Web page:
Hessel is the materfamilias of this Jewish literary set. “When Carolyn asks you for something, you say ‘yes,’ ” said Samuel Freedman, the journalist, Tablet contributor, and Columbia Journalism School professor, who had postponed his honeymoon—he got married last weekend—in order to co-host the awards ceremony. The diminutive Hessel, who is in her seventies, wears inch-long nails that appear to be indestructible; she has a tender manner, casually taking people by the hand or the forearm when she speaks to them. “It’s impossible to explain the power of Carolyn. She’s a firebrand. She’s an energy source,” said Letty Cottin Pogrebin, the co-founder of Ms. magazine. Another guest referred to Hessel as “one of the most powerful women in publishing.” But Hessel’s knowledge is specific to Jewish publishing; her focus has been on bringing books to small Jewish communities. “New York is a different planet,” Hessel told me. “I want to get books across the Hudson River.” Prior to her current post, Hessel, who was born in Brooklyn, worked in Jewish education. “I didn’t know the difference between HarperCollins and Random House,” she said.
Jewish readership is such a significant audience that no writers, in Hessel’s experience, have ever expressed reservations about becoming branded as too niche. (The council’s tagline is the “Prosen People.”) “I’ve never heard anyone say ‘I don’t want to be known as a Jewish author,’ ” Hessel said. “Look at Philip Roth. It helps!” Being known as a “Jewish author” does not seem to disqualify writers from appealing to general audiences in the way that being known as, say, a “women’s writer” does. “Look at the best-seller list,” Hessel likes to say.
The winners of this year’s book awards had been announced before the ceremony, with writers’ thank-you speeches printed in the evening’s program, but writers were brought up on stage, Oscars style, and given a chance to say “thank you,” again. There were the expected shout-outs—to spouses, “the children,” and Emma Goldman. There were the expected jokes; my notes, by this part of the evening, turned into a catalog of one-liners, with a personal system for noting how well each had gone over: “Lots of Jews in Hollywood—ha ha”; “Seders are too long—ha ha ha”; “Lots of psychiatrists on the Upper West Side—ha.” The dinner portion of the evening resembled a bar mitzvah, except that the party favors were free books from Random House, the hamotzi was done by Nobel Laureate Eric R. Kandel—the recipient of this year’s Lifetime Achievement Award—and organizers agreed to the idea of putting onion rings on top of the salad.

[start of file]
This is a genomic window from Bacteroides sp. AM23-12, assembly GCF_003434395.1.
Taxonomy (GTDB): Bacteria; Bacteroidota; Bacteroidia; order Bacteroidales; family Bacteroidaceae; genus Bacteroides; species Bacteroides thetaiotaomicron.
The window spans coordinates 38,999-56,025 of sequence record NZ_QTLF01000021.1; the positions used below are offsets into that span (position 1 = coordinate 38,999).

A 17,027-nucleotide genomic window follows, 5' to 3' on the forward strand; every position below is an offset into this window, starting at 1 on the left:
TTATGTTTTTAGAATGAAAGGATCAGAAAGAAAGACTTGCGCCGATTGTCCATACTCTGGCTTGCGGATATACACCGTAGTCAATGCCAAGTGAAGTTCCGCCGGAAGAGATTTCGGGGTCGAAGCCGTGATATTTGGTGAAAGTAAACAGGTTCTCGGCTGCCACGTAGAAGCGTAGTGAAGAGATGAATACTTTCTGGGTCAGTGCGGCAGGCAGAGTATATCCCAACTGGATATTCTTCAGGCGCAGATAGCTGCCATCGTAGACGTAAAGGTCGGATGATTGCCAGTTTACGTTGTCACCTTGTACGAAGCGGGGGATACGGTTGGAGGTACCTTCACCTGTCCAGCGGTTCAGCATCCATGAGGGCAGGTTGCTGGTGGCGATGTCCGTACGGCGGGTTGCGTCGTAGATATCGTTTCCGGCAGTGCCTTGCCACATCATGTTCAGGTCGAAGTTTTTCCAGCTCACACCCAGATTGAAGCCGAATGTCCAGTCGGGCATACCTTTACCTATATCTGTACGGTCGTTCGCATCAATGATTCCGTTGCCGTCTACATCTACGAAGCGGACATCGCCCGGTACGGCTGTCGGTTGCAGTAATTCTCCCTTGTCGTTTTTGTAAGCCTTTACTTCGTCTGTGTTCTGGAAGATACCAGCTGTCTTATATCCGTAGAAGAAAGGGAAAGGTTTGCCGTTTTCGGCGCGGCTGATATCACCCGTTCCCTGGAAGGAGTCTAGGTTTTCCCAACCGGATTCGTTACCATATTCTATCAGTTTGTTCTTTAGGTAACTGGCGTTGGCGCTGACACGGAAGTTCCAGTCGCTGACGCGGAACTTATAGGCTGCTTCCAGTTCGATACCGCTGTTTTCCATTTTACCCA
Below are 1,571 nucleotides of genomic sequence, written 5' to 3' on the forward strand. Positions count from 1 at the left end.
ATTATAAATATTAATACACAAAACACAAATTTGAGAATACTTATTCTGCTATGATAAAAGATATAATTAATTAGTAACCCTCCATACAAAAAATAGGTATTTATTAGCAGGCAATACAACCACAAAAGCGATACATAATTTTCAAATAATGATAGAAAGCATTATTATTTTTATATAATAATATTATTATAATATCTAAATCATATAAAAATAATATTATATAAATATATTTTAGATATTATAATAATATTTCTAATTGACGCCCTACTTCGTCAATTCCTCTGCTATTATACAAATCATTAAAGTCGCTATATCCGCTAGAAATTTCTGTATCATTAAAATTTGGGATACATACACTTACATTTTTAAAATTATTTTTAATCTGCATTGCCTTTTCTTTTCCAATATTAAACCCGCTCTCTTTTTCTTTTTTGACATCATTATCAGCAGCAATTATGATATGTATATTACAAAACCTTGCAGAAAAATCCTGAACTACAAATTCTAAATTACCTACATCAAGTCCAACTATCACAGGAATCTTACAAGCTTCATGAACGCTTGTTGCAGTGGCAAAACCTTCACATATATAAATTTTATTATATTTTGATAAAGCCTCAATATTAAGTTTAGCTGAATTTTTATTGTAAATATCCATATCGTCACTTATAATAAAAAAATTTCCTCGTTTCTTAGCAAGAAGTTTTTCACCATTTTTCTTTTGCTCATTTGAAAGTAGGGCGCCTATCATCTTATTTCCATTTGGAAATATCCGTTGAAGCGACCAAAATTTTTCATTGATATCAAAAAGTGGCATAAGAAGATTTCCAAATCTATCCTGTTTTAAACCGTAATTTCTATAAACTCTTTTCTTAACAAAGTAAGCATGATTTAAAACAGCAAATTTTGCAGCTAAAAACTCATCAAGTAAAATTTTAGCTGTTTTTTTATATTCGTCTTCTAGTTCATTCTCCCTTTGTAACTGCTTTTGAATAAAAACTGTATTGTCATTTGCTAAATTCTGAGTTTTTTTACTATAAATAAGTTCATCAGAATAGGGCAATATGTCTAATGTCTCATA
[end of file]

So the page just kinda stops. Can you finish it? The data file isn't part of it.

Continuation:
At the awards dinner Women’s Studies table, where I was seated, Pogrebin chatted with her daughter Abigail Pogrebin, an author and the M.C. of the evening’s ceremony (and a Tablet magazine contributor). While the Pogrebins were eating their entrees, Hessel came by to praise Letty’s granddaughter, whom she had met at the launch for the Bronfman Haggadah earlier this week.
People leafed through their party-favors during some of the longer acceptance speeches, but after the ceremony was over they eagerly waited in line to buy the winning books. “We are the people of the book,” Hessel said. “It’s part of our identity.”